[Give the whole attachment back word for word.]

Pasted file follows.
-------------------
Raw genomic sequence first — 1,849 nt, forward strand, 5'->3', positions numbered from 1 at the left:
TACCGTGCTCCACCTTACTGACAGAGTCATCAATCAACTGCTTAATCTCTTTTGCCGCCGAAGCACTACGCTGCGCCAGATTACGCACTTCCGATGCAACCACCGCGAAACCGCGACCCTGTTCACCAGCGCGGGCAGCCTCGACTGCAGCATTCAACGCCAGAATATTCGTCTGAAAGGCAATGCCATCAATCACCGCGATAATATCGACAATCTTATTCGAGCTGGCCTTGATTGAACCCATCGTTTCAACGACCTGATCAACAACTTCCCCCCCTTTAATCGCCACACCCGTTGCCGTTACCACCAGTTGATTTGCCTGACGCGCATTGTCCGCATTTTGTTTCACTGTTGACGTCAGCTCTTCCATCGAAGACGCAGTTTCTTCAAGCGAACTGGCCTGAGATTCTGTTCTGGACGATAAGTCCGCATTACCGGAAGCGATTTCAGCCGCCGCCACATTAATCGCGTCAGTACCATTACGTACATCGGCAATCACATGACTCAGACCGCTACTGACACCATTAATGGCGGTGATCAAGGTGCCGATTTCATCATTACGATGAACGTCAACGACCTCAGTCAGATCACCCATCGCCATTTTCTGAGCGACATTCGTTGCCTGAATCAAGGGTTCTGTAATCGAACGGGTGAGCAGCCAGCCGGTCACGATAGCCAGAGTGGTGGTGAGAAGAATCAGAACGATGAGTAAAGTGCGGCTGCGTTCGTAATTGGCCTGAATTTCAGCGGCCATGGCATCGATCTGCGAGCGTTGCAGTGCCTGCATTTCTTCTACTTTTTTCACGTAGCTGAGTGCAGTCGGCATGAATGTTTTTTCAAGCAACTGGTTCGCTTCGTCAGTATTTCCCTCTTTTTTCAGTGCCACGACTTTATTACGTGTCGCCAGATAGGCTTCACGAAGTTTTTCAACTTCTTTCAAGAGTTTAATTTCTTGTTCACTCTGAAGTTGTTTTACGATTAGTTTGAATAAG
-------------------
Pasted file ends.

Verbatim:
Raw genomic sequence first — 1,849 nt, forward strand, 5'->3', positions numbered from 1 at the left:
TACCGTGCTCCACCTTACTGACAGAGTCATCAATCAACTGCTTAATCTCTTTTGCCGCCGAAGCACTACGCTGCGCCAGATTACGCACTTCCGATGCAACCACCGCGAAACCGCGACCCTGTTCACCAGCGCGGGCAGCCTCGACTGCAGCATTCAACGCCAGAATATTCGTCTGAAAGGCAATGCCATCAATCACCGCGATAATATCGACAATCTTATTCGAGCTGGCCTTGATTGAACCCATCGTTTCAACGACCTGATCAACAACTTCCCCCCCTTTAATCGCCACACCCGTTGCCGTTACCACCAGTTGATTTGCCTGACGCGCATTGTCCGCATTTTGTTTCACTGTTGACGTCAGCTCTTCCATCGAAGACGCAGTTTCTTCAAGCGAACTGGCCTGAGATTCTGTTCTGGACGATAAGTCCGCATTACCGGAAGCGATTTCAGCCGCCGCCACATTAATCGCGTCAGTACCATTACGTACATCGGCAATCACATGACTCAGACCGCTACTGACACCATTAATGGCGGTGATCAAGGTGCCGATTTCATCATTACGATGAACGTCAACGACCTCAGTCAGATCACCCATCGCCATTTTCTGAGCGACATTCGTTGCCTGAATCAAGGGTTCTGTAATCGAACGGGTGAGCAGCCAGCCGGTCACGATAGCCAGAGTGGTGGTGAGAAGAATCAGAACGATGAGTAAAGTGCGGCTGCGTTCGTAATTGGCCTGAATTTCAGCGGCCATGGCATCGATCTGCGAGCGTTGCAGTGCCTGCATTTCTTCTACTTTTTTCACGTAGCTGAGTGCAGTCGGCATGAATGTTTTTTCAAGCAACTGGTTCGCTTCGTCAGTATTTCCCTCTTTTTTCAGTGCCACGACTTTATTACGTGTCGCCAGATAGGCTTCACGAAGTTTTTCAACTTCTTTCAAGAGTTTAATTTCTTGTTCACTCTGAAGTTGTTTTACGATTAGTTTGAATAAG